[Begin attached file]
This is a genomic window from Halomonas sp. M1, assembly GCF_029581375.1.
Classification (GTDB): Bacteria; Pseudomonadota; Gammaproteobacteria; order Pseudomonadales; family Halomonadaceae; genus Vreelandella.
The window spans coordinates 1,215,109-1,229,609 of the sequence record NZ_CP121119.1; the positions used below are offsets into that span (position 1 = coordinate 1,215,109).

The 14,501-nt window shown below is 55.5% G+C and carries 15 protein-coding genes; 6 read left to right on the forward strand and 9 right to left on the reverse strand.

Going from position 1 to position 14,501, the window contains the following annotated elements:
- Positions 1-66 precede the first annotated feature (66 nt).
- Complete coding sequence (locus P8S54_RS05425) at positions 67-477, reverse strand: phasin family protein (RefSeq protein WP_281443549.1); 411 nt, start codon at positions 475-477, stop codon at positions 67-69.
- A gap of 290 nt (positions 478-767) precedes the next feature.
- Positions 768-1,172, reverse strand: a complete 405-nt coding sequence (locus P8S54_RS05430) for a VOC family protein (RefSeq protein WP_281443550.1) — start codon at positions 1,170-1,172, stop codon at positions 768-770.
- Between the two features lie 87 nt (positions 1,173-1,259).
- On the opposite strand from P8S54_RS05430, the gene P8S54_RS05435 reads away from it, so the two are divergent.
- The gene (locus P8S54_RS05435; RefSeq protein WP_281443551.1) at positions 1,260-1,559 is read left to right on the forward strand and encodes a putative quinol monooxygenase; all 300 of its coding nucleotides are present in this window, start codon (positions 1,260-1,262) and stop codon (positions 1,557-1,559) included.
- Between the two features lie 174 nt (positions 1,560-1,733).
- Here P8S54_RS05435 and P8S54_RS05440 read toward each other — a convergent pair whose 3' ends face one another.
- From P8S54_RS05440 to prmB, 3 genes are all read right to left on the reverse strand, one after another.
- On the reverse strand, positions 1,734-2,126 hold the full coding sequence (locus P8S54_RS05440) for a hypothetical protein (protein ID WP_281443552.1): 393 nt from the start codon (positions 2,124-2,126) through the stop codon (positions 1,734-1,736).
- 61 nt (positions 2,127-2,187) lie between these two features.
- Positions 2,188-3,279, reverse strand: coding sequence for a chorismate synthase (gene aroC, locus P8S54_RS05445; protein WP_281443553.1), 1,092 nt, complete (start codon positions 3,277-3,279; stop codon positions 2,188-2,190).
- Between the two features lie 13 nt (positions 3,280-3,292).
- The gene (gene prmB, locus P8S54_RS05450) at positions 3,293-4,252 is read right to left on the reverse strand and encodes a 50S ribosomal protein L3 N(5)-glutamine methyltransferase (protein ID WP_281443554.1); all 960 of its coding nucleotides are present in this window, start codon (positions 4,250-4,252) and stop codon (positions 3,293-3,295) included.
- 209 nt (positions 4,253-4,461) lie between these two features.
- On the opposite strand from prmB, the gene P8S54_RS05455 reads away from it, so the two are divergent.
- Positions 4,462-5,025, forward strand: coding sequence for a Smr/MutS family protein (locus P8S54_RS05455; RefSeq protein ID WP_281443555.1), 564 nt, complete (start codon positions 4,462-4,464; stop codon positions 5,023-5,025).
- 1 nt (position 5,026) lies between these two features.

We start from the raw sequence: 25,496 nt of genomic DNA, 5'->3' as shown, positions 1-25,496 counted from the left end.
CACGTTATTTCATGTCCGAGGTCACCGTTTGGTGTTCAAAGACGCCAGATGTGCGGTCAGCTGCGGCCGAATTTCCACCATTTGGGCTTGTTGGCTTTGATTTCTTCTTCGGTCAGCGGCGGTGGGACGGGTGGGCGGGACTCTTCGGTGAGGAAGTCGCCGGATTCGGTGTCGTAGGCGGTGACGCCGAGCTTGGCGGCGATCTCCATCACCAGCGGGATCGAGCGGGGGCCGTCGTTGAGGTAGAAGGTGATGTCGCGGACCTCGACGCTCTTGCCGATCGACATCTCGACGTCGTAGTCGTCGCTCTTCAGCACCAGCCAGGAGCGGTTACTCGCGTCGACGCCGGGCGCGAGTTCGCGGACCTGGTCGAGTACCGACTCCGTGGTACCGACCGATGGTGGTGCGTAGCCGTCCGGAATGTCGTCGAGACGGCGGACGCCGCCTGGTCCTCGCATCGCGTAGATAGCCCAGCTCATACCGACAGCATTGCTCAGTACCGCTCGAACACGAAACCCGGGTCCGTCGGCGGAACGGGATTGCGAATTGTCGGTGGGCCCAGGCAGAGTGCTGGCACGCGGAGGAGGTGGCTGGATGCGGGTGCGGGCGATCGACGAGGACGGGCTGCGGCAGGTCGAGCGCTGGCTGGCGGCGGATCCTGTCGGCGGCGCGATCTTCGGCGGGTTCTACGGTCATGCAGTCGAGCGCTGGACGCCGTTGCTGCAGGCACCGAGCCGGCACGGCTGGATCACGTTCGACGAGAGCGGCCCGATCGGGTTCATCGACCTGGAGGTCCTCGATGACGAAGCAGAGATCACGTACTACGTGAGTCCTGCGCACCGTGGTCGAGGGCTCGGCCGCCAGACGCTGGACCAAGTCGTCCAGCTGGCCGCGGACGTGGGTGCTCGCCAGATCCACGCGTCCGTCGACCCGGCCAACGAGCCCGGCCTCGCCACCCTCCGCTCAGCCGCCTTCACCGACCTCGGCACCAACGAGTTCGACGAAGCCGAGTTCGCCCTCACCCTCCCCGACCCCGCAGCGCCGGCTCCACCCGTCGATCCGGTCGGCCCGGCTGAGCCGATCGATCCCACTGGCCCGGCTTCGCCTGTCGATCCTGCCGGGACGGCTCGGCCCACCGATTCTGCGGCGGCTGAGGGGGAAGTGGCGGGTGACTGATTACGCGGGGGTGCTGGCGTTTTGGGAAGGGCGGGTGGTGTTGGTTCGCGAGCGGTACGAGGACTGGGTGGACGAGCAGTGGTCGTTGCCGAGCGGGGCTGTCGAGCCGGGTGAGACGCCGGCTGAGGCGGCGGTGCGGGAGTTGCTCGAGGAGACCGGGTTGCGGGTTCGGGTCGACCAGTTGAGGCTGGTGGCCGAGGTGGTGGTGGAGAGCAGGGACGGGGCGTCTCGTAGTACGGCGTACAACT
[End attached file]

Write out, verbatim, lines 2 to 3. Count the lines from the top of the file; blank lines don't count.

Classification (GTDB): Bacteria; Pseudomonadota; Gammaproteobacteria; order Pseudomonadales; family Halomonadaceae; genus Vreelandella.
The window spans coordinates 1,215,109-1,229,609 of the sequence record NZ_CP121119.1; the positions used below are offsets into that span (position 1 = coordinate 1,215,109).